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Breaking Down Plant-Based Food Trends and Culture

If you have yet to explore the brave new world of plants, take a moment and grab a seat. You might be surprised.

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Opinions expressed are solely those of the author and do not reflect the views of Rolling Stone editors or publishers.

When chef Daniel Humm of Eleven Madison Park in NYC announced he would reopen with a vegan menu, the food industry perked up. Voted World’s Best Restaurant in 2017, Humm’s commitment will be closely watched by industry insiders as well as the broader food community.

Why should anyone care about a restaurant few can get a reservation to, let alone afford if they could?

What happens in the kitchens of the world’s best restaurants influences food trends for years after the first innovations are served to the privileged few. Similar to high fashion runway shows, the color trends, fabrics, techniques and cultural influences shown in Paris, Milan or New York fashion weeks get reinterpreted for seasons to follow.

For example, “the cerulean top” scene from The Devil Wears Prada captures this waterfall of influence best when fashion magazine editor Miranda Priestly, played by Meryl Streep, schools intern Andy Sachs, played by Anne Hathaway, on the cerulean blue sweater she is wearing. Explaining brilliantly how the color was first introduced by Oscar de la Renta in ‘02 in Paris, then picked up by Yves Saint Laurent, followed by eight other designers that year. Over time, it made its way through the department stores until it showed up on the discount racks where Andy Sachs found it on sale.

The same journey can be found in food. The long-tasting menu at Eleven Madison Park is like Humm’s “spring collection.” Throughout the journey, one might experience the beginnings of a food trend. It might be a new mushroom or algae dish, dairy reimagined beyond what we currently see on the Whole Foods shelves or the perfection of the very best asparagus at peak season with the intrigue of a new technique, flavor or texture.

Humm is not the first or the only one to join this movement. Rene Redzepi of Noma served a plant-based tasting menu in the summer season of 2018. (Where I’ve had arguably the best meal I have ever experienced.) And in LA, the humble turnip was celebrated by the late Jonathan Gold in a 2016 LA Times article, putting the modest root in the limelight. It was a celebration of an often-overlooked root that resulted in dozens of creative variations across the produce-centric city.

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In this culinary revolution, fast food is taking notes and introducing its versions. Burger King was an early adopter of the Impossible Burger, showing competitors that it was willing to make a big strategic bet on consumer trends toward plant-based options at a premium. It seems now a week doesn’t go by without an announcement of a new plant-based item or concept being tested by the big food brands.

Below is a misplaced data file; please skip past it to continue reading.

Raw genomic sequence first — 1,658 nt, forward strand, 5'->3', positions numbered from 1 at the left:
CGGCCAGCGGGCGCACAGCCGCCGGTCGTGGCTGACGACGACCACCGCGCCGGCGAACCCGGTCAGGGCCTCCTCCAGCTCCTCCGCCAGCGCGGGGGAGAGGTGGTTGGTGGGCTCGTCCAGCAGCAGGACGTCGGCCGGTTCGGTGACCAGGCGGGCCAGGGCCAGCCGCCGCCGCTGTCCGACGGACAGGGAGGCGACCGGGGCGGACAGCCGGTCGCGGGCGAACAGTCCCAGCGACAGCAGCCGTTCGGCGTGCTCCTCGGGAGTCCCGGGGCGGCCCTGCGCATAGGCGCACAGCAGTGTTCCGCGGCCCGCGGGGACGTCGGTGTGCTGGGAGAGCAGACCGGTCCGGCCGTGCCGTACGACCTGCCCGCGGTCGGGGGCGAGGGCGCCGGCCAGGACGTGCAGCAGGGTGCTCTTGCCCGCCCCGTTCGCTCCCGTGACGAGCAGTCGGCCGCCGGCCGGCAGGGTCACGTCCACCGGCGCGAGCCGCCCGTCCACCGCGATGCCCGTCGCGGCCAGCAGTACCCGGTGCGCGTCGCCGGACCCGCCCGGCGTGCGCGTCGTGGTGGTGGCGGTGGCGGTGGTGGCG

Fake leather has been around for decades and lab-grown diamonds can be found in just about any jewelry store. But the concept of “lab-grown” is a relatively new phenomenon in the food industry. Pioneering brands like Upside Foods, formerly Memphis Meats, pushed the theoretical potential of no-kill animal protein years ago. Singapore became the first market to approve the commercial sale of cultured meat by the U.S. food brand Eat Just. The cultured chicken nuggets will go on sale soon with food tech investors and advocates watching closely.

On a larger scale, the Culinary Institute of America (CIA) and Harvard have been collaborating on a plant-forward shift in food systems for some years now, advocating for a flip in the food pyramid with plants representing most of the consumption. CIA is one of the leading educational institutions for chefs in the U.S. Harvard, believing chefs as the curators of culinary culture, has the power to shift American food preferences through their hyper-engaged audiences, broader media channels and influence through deliciousness. The movement has sparked collaborations with chefs with the aim of healthier outcomes for the planet, people and food culture overall.

These early indicators of future plant-based demand serve as an invitation to chefs, food tech entrepreneurs, farmers and CPG brands to lean into the broad potential of plants. While many are looking to mimic meat by bending plant chemistry into less natural forms, I believe there is open space for the most creative culinary figures to draw upon the diversity of flavor, texture and regional interest that plants offer. For those looking to embrace food as a means of lifestyle wellness, the medicinal values and benefits of various plants are well documented.

I am not a vegan or vegetarian, but as a chef and food activist, I love the emphasis on plant-forward cooking. It is good for the environment, great for human health and absolutely delicious under the guidance of a skilled cook. If you have yet to explore the brave new world of plants, take a moment and grab a seat. You might be surprised.

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